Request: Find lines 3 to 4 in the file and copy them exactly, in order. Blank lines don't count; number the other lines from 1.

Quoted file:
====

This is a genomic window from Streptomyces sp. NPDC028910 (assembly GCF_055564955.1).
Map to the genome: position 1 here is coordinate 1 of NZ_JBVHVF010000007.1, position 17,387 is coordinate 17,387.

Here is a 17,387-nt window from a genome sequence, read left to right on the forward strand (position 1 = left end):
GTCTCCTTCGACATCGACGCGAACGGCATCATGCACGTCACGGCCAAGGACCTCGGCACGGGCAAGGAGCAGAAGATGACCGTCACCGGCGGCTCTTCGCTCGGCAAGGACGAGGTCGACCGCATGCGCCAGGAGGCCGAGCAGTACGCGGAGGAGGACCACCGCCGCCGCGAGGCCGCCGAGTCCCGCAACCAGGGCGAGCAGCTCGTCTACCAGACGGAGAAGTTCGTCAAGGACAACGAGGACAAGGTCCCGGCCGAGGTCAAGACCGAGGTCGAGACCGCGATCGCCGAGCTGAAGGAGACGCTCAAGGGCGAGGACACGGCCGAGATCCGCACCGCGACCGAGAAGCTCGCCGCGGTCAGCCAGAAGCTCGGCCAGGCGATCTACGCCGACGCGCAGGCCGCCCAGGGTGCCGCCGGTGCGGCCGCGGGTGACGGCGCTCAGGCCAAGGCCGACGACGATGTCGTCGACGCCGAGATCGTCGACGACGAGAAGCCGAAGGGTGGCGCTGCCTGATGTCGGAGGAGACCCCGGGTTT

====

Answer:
Here is a 17,387-nt window from a genome sequence, read left to right on the forward strand (position 1 = left end):
GTCTCCTTCGACATCGACGCGAACGGCATCATGCACGTCACGGCCAAGGACCTCGGCACGGGCAAGGAGCAGAAGATGACCGTCACCGGCGGCTCTTCGCTCGGCAAGGACGAGGTCGACCGCATGCGCCAGGAGGCCGAGCAGTACGCGGAGGAGGACCACCGCCGCCGCGAGGCCGCCGAGTCCCGCAACCAGGGCGAGCAGCTCGTCTACCAGACGGAGAAGTTCGTCAAGGACAACGAGGACAAGGTCCCGGCCGAGGTCAAGACCGAGGTCGAGACCGCGATCGCCGAGCTGAAGGAGACGCTCAAGGGCGAGGACACGGCCGAGATCCGCACCGCGACCGAGAAGCTCGCCGCGGTCAGCCAGAAGCTCGGCCAGGCGATCTACGCCGACGCGCAGGCCGCCCAGGGTGCCGCCGGTGCGGCCGCGGGTGACGGCGCTCAGGCCAAGGCCGACGACGATGTCGTCGACGCCGAGATCGTCGACGACGAGAAGCCGAAGGGTGGCGCTGCCTGATGTCGGAGGAGACCCCGGGTTT